• Filament has dust on the outside which is clogging the nozzle. Pass the filament through a sponge just before it goes into the feed mechanism to wipe off dust (also, give the nozzle a good cleaning). [I have recently added the sponge]
  • Filament is contaminated with foreign material in the plastic itself. This rarely happens but has been known to be an occasional problem. Get a different roll of filament and clean your nozzle. [I believe igo3d is a reasonable quality, so this is unlikely but not impossible.]
  • Too much back-force on the filament path. Check for binding by pulling filament by hand, it should pull smoothly. If it binds or catches at all, this is a manufacturing defect and should be covered by warranty. [Different machine issue]
  • Excessive heat buildup in the cool side of the extruder is causing filament to soften in the feed gear. This happens most often with PLA, but If your hot end isn't put together properly (heatsink missing or out of place, fan not working right, etc.) it could happen with ABS, too. If you're an expert user you can easily take apart and reassemble your extruder, but as a novice you probably don't want to do this. This is a manufacturing defect and would be covered under warranty. [Shouldn't be a problem with the heatsink fan]
  • Not enough clamping force between the feed gear and the bearing to properly grip the filament. If this component is out of spec it could cause filament to strip rather than feed; this would be a manufacturing defect and covered under warranty. [Just how much should the idler be tightened?]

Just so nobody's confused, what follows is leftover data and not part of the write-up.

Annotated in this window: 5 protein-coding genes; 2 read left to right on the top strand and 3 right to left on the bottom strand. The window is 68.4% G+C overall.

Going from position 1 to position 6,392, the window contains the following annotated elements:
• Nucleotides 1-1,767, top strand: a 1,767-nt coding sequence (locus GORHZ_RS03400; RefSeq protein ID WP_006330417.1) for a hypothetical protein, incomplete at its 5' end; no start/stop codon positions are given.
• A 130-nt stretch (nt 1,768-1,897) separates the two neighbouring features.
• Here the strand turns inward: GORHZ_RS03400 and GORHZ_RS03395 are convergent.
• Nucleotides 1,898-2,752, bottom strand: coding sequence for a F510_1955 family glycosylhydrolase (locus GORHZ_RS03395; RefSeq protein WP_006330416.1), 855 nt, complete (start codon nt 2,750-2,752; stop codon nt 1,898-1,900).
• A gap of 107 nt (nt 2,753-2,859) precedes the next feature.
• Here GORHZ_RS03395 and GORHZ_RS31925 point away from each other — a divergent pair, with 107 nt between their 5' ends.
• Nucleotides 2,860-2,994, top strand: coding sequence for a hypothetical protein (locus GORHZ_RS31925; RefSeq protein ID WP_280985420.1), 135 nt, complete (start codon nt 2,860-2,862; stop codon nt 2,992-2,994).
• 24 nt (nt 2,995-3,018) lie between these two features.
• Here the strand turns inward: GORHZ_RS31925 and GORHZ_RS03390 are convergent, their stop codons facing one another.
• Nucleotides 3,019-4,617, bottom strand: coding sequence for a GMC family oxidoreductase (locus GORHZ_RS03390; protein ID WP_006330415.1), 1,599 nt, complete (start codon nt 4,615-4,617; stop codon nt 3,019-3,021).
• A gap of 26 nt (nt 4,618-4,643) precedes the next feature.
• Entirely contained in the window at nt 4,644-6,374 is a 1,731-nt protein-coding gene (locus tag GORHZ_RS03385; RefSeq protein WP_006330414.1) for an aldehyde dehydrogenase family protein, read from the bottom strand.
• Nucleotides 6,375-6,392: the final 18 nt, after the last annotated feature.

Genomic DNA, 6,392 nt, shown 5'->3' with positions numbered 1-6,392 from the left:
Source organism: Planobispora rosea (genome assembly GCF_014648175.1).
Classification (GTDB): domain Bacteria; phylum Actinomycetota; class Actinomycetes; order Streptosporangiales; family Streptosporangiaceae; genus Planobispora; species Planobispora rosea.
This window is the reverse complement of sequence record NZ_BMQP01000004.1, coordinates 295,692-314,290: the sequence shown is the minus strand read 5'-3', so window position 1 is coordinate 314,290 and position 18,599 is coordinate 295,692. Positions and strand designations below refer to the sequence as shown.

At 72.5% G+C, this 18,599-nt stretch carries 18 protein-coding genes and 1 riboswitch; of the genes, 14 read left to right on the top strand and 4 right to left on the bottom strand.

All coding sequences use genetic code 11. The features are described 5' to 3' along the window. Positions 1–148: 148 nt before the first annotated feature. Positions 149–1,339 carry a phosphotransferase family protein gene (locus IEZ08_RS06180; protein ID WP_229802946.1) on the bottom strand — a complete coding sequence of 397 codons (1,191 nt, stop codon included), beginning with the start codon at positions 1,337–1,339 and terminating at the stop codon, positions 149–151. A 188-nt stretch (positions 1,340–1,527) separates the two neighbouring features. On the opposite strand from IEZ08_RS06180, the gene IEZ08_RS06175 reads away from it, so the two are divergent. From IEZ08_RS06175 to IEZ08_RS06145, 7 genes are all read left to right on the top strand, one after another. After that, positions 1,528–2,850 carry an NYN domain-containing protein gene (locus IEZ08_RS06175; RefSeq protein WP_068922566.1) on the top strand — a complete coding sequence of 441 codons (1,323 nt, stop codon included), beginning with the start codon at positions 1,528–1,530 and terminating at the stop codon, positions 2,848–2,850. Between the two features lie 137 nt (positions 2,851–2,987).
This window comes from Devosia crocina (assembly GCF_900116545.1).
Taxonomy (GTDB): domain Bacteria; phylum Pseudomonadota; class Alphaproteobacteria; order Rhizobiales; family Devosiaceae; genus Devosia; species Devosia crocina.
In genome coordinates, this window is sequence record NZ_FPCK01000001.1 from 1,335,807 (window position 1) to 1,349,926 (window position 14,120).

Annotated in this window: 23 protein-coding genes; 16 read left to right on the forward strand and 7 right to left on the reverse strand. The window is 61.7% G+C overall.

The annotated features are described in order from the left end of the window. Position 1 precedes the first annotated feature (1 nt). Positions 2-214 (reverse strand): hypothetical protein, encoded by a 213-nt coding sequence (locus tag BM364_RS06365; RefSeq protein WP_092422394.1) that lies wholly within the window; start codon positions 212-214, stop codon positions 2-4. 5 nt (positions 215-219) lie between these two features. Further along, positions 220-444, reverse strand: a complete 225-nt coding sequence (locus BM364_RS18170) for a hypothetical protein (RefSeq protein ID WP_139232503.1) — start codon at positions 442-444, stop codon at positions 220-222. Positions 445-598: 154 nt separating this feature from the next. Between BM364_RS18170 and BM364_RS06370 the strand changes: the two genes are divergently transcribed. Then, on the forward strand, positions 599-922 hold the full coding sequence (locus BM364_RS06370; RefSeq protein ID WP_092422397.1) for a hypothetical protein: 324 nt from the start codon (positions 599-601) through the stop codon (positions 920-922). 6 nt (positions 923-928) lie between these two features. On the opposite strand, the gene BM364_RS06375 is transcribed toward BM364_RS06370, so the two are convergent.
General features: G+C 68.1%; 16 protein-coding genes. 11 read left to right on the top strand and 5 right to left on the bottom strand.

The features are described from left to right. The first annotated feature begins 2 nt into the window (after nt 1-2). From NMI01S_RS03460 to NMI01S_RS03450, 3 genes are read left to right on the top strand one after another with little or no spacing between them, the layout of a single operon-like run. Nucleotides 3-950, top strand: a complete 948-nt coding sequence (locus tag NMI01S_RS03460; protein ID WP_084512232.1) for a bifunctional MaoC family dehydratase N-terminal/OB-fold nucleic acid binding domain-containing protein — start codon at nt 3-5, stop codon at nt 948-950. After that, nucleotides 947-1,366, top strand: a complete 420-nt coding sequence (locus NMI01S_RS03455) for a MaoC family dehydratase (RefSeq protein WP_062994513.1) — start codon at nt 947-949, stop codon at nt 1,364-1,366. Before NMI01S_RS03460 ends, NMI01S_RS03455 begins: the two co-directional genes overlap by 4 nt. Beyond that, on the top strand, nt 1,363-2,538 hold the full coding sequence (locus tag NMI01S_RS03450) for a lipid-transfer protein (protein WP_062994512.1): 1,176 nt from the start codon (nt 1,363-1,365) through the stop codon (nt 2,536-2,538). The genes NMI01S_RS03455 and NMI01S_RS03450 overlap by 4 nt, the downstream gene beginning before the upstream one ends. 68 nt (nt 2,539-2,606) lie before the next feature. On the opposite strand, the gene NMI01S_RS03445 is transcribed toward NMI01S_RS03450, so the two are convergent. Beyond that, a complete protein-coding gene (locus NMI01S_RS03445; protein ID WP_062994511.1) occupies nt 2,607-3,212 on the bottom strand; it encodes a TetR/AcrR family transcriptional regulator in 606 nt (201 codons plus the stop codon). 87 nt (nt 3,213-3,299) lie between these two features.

My filament is actually 3mm, not 2.85 as seems to be the more common variety. While I have a spare spool, it's a rubbery filament, and thus hard to measure accurately. The order calls it 3mm, and I seem to have to apply some pressure to make it measure as 2.85. I don't think I want to add the complications of soft filament until I have normal filament working.

I think I need to do a nozzle cleaning again. Sigh.

Friday, 6 May 2016

Step up the reactor power three more triangles!

Took apart the hotend after failing to do an atomic while it was put together. Saw some black stuff on the second pull. These pulls are more difficult than I'm used to, I guess the tolerances are smaller.

Several pulls later. It still takes a lot of pressure to get filament through, even at 200 C. At 210, it goes smoothly (and slightly smokingly at first!), but soon becomes tougher and eventually it becomes almost impossible to press anything through. The pulls come out clean, though.